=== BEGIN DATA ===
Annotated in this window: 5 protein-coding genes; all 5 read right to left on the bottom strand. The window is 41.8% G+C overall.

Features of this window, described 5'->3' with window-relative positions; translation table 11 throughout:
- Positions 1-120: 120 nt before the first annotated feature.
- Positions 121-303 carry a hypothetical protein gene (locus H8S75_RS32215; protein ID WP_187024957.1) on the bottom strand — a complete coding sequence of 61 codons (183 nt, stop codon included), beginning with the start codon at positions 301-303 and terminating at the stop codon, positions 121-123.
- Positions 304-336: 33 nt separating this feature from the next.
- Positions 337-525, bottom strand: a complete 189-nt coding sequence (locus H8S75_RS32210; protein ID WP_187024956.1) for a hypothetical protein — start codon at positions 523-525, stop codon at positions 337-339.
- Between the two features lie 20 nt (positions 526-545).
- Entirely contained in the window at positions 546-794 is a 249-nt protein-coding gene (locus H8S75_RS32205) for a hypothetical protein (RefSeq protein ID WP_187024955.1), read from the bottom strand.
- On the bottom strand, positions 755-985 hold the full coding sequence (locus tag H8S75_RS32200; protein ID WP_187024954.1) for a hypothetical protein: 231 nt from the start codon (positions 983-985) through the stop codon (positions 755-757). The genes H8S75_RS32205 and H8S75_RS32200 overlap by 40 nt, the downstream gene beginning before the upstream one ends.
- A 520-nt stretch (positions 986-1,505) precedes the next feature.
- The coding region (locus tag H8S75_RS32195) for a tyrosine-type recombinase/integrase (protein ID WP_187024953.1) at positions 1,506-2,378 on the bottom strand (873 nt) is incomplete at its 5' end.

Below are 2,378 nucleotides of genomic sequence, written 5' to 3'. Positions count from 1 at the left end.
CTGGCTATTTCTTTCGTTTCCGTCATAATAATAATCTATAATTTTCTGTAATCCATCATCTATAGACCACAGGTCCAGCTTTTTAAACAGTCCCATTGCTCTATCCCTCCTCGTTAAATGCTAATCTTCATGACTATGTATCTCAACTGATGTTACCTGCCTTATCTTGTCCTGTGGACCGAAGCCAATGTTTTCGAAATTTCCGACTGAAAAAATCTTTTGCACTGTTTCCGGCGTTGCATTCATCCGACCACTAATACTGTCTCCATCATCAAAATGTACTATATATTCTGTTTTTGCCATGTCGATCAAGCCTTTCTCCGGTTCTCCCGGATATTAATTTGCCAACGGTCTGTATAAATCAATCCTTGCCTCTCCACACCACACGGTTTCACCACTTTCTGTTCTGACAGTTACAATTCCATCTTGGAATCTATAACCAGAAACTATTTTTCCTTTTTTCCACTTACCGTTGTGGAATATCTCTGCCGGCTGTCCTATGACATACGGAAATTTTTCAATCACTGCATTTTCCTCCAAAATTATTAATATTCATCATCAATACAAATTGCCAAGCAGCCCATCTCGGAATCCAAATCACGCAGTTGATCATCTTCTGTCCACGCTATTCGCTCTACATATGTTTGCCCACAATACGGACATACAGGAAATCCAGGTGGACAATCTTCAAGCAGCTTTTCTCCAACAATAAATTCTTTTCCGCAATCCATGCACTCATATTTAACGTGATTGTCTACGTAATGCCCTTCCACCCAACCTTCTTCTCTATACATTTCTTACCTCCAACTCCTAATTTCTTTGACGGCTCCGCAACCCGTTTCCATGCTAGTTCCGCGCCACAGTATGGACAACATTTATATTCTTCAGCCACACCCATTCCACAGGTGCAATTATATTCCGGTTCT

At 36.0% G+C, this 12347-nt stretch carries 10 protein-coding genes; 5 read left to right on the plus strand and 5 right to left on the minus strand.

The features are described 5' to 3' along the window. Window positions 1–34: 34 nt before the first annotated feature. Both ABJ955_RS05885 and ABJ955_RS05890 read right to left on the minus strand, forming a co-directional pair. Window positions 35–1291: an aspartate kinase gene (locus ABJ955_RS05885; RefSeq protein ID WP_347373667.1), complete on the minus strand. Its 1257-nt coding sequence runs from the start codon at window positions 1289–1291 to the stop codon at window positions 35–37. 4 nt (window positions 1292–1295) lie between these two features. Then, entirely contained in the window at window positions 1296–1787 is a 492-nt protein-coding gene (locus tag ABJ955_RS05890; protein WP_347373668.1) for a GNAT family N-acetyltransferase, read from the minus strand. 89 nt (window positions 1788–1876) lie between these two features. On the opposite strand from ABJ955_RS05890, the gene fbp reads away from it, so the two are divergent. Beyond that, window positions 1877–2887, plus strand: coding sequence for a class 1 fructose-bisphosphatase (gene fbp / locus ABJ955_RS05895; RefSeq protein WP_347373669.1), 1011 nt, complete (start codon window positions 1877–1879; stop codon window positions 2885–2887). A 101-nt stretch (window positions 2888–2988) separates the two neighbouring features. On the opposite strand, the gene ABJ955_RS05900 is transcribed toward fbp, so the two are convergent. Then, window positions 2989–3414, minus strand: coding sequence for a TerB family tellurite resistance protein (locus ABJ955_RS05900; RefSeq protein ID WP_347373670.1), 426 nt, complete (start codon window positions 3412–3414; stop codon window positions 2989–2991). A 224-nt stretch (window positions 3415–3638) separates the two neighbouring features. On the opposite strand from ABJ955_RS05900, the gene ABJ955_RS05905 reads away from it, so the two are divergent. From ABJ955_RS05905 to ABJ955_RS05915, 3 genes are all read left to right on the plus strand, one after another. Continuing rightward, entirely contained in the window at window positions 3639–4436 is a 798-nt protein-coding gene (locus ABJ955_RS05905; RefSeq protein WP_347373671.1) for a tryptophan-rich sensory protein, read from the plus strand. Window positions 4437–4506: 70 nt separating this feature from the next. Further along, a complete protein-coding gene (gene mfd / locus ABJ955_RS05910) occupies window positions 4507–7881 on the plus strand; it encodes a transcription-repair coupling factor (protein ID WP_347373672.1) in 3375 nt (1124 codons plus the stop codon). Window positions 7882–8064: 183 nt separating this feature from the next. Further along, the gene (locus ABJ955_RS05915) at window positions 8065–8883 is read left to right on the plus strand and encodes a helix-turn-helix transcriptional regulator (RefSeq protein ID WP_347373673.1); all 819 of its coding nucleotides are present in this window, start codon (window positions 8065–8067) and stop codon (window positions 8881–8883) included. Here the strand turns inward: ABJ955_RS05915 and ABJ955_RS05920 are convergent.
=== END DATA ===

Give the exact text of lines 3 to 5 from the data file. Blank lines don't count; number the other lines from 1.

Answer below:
- Positions 1-120: 120 nt before the first annotated feature.
- Positions 121-303 carry a hypothetical protein gene (locus H8S75_RS32215; protein ID WP_187024957.1) on the bottom strand — a complete coding sequence of 61 codons (183 nt, stop codon included), beginning with the start codon at positions 301-303 and terminating at the stop codon, positions 121-123.
- Positions 304-336: 33 nt separating this feature from the next.